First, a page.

Williams picks up three-month ban and Lynch fined £50,000 at BHA hearing

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  • Jockey Darren Williams has received a three-month ban and Fergal Lynch a £50,000 fine after the first day of a British Horseracing Authority (BHA)hearing into race-fixing yesterday (Thursday, 25 June).

    Former racehorse owner Miles Rodgers, trainer Karl Burke and jockeys Fergal Lynch and Darren Williams all faced disqualification at the trial which follows a BHA review of the evidence obtained during an Old Bailey Crown Court case 18-months ago.

    The charges relate to runners in 12 races during a five-month period in 2004.

    During that period betting accounts allegedly held by Mr Rodgers, who was already banned from racing for laying horses, risked more than £800,000 in lay bets. ‘Laying’ means to bet on a horse to lose.

    The case has been concluded against both jockeys but the outstanding corruption charges against Rodgers and Burke, which are denied, will be addressed at the continuation of the hearing next week.

    Williams, who has been out of the saddle since May with a broken thumb, has been banned for three months after admitting passing information on for reward — though he insisted the reward was only in the form of future rides, not for money.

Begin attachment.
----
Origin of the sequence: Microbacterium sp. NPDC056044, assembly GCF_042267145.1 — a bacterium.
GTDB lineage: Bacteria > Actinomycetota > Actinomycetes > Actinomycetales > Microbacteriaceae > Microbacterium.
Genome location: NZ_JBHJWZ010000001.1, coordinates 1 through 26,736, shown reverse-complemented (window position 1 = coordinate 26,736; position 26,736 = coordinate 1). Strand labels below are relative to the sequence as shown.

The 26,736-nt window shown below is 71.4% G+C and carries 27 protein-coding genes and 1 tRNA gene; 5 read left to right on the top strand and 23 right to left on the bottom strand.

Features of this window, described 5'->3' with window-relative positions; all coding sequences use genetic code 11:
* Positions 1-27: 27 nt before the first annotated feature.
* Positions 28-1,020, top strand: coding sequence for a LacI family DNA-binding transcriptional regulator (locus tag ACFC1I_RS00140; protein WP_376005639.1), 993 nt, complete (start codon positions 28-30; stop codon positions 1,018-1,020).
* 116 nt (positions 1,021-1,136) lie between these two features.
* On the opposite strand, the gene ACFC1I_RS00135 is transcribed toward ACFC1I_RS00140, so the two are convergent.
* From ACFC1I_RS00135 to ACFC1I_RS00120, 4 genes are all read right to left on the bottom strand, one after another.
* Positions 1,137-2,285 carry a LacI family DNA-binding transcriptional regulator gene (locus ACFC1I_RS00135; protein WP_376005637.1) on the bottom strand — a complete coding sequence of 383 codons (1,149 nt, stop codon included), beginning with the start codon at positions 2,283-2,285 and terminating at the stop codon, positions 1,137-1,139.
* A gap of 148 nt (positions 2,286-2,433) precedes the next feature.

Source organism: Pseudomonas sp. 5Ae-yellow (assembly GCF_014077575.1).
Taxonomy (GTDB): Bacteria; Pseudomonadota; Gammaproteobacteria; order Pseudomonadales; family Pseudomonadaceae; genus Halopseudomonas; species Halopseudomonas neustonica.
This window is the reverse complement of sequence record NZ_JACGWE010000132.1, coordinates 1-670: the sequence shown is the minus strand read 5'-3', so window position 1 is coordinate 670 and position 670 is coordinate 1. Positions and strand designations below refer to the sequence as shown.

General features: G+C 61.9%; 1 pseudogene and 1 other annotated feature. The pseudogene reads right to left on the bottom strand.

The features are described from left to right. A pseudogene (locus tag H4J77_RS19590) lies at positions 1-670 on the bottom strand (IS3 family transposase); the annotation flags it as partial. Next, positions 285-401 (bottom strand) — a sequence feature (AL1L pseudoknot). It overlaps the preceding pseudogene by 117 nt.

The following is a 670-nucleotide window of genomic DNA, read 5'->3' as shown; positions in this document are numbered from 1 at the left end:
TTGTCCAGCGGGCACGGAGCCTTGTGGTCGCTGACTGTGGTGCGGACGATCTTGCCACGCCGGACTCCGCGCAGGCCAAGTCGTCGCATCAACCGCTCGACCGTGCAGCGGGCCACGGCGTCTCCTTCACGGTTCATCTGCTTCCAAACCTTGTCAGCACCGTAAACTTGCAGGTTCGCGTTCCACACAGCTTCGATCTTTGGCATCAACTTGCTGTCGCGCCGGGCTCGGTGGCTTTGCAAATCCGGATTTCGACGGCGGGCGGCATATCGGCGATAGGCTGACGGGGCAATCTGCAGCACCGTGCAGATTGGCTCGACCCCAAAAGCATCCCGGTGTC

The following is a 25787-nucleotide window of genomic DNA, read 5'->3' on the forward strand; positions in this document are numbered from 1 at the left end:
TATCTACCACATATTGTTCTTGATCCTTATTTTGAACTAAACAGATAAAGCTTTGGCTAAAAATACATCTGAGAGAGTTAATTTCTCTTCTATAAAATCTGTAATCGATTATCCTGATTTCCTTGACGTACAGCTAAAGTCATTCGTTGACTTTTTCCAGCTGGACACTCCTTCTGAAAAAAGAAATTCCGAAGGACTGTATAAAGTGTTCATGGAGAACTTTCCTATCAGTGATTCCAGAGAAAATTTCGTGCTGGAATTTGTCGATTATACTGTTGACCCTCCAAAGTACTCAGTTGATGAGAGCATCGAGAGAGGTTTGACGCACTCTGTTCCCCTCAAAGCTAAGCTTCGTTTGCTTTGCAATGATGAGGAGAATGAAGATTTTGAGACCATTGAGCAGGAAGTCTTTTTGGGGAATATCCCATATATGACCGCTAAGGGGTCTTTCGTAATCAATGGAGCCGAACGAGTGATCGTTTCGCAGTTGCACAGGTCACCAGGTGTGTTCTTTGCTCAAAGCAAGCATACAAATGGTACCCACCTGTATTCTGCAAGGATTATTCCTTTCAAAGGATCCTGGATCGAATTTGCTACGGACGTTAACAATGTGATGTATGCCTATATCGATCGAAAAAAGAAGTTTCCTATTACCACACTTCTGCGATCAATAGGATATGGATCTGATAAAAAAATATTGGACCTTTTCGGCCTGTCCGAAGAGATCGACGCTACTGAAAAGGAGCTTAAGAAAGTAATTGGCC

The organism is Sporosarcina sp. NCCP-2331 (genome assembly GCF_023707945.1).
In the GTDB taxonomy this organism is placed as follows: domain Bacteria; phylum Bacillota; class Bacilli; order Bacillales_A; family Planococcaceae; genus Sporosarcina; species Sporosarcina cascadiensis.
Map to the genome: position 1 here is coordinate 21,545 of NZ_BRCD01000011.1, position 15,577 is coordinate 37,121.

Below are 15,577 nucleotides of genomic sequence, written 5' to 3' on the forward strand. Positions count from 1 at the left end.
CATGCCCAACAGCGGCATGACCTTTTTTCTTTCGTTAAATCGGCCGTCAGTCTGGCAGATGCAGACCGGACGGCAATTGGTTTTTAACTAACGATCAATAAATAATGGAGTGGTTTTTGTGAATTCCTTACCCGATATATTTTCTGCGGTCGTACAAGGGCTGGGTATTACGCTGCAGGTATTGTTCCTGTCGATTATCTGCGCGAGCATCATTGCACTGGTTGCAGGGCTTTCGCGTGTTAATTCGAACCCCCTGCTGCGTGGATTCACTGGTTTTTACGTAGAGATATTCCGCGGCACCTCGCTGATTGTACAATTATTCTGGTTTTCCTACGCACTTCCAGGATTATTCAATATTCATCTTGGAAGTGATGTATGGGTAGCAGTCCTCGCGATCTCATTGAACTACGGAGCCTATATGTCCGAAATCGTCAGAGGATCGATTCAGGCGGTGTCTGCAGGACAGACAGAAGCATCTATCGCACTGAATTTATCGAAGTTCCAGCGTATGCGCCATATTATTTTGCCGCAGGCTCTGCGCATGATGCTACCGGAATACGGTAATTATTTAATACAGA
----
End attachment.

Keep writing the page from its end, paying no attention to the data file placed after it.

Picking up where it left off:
He also admitted communicating with a person known to be disqualified [Rogers]

    Lynch admitted breaching the non-trier rule and failing to ensure racehorse Bond City ran on its merits in August 2004.

    He also admitted placing bets through Rodgers, receiving profits from the bets and communicating information for reward.

    Despite Lynch admitting the non-trier breach he will continue to be allowed to ride in the US, where he is currently riding for his brother Cathal, who is a trainer.

    Lynch must pay a £50,000 fine and will not be able to apply for a British licence for a year. He will not be able to ride here on his American licence either but he has not been banned from the sport.

    Williams said he was unhappy with the result calling his punishment “harsh” in comparison to Lynch’s.

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